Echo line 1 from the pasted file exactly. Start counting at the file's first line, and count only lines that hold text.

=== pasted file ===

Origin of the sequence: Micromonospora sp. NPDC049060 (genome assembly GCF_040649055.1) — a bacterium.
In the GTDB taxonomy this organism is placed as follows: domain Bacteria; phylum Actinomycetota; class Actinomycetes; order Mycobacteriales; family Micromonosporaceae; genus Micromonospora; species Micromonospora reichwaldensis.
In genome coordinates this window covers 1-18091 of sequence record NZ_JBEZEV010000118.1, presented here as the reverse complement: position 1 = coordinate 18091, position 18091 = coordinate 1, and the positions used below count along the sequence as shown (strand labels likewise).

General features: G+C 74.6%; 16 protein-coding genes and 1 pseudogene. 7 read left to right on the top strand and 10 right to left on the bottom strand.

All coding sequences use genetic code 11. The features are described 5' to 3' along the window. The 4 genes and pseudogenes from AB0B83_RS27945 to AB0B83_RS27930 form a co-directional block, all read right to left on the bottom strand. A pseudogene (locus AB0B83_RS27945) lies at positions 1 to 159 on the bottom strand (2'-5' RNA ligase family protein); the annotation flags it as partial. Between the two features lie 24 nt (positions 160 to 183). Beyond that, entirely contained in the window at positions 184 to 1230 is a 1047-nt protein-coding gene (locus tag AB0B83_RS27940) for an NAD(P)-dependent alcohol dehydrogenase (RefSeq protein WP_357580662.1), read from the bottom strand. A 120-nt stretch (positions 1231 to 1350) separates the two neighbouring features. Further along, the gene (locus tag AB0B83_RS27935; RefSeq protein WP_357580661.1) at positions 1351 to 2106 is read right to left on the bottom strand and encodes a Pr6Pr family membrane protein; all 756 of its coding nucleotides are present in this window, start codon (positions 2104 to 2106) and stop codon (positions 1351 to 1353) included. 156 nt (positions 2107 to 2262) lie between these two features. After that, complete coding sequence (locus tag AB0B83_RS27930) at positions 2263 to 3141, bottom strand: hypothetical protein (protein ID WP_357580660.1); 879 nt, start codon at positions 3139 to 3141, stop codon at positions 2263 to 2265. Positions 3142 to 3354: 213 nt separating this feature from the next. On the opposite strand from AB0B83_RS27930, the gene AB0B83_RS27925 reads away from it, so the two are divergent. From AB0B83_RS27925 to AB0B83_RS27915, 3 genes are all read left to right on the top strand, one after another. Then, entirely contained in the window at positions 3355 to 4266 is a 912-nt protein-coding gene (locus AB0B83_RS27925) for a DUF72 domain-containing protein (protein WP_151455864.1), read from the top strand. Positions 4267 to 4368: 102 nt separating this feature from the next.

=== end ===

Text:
Origin of the sequence: Micromonospora sp. NPDC049060 (genome assembly GCF_040649055.1) — a bacterium.